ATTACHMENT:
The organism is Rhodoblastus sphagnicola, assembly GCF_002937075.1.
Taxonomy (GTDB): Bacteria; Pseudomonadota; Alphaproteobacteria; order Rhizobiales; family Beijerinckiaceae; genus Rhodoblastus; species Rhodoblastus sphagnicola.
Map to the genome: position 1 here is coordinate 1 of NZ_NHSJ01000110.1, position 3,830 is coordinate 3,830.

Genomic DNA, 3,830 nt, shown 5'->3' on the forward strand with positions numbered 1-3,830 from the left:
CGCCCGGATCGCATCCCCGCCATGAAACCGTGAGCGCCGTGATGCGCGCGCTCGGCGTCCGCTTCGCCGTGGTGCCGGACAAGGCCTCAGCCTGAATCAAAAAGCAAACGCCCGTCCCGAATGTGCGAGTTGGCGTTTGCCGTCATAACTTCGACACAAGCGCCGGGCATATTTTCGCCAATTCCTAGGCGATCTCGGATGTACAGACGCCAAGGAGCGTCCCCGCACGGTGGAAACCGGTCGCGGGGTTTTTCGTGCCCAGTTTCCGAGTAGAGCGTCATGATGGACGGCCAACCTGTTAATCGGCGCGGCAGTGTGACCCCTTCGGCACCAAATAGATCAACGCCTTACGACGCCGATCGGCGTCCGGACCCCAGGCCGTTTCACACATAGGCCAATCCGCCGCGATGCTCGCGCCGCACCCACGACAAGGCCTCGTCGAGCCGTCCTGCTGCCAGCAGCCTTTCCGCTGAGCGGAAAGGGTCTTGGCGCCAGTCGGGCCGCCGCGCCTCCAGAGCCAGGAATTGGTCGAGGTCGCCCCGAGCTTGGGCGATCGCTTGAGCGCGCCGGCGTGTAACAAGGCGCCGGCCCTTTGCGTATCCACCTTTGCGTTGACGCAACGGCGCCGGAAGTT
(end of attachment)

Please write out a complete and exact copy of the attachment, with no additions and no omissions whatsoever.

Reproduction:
The organism is Rhodoblastus sphagnicola, assembly GCF_002937075.1.
Taxonomy (GTDB): Bacteria; Pseudomonadota; Alphaproteobacteria; order Rhizobiales; family Beijerinckiaceae; genus Rhodoblastus; species Rhodoblastus sphagnicola.
Map to the genome: position 1 here is coordinate 1 of NZ_NHSJ01000110.1, position 3,830 is coordinate 3,830.

Genomic DNA, 3,830 nt, shown 5'->3' on the forward strand with positions numbered 1-3,830 from the left:
CGCCCGGATCGCATCCCCGCCATGAAACCGTGAGCGCCGTGATGCGCGCGCTCGGCGTCCGCTTCGCCGTGGTGCCGGACAAGGCCTCAGCCTGAATCAAAAAGCAAACGCCCGTCCCGAATGTGCGAGTTGGCGTTTGCCGTCATAACTTCGACACAAGCGCCGGGCATATTTTCGCCAATTCCTAGGCGATCTCGGATGTACAGACGCCAAGGAGCGTCCCCGCACGGTGGAAACCGGTCGCGGGGTTTTTCGTGCCCAGTTTCCGAGTAGAGCGTCATGATGGACGGCCAACCTGTTAATCGGCGCGGCAGTGTGACCCCTTCGGCACCAAATAGATCAACGCCTTACGACGCCGATCGGCGTCCGGACCCCAGGCCGTTTCACACATAGGCCAATCCGCCGCGATGCTCGCGCCGCACCCACGACAAGGCCTCGTCGAGCCGTCCTGCTGCCAGCAGCCTTTCCGCTGAGCGGAAAGGGTCTTGGCGCCAGTCGGGCCGCCGCGCCTCCAGAGCCAGGAATTGGTCGAGGTCGCCCCGAGCTTGGGCGATCGCTTGAGCGCGCCGGCGTGTAACAAGGCGCCGGCCCTTTGCGTATCCACCTTTGCGTTGACGCAACGGCGCCGGAAGTT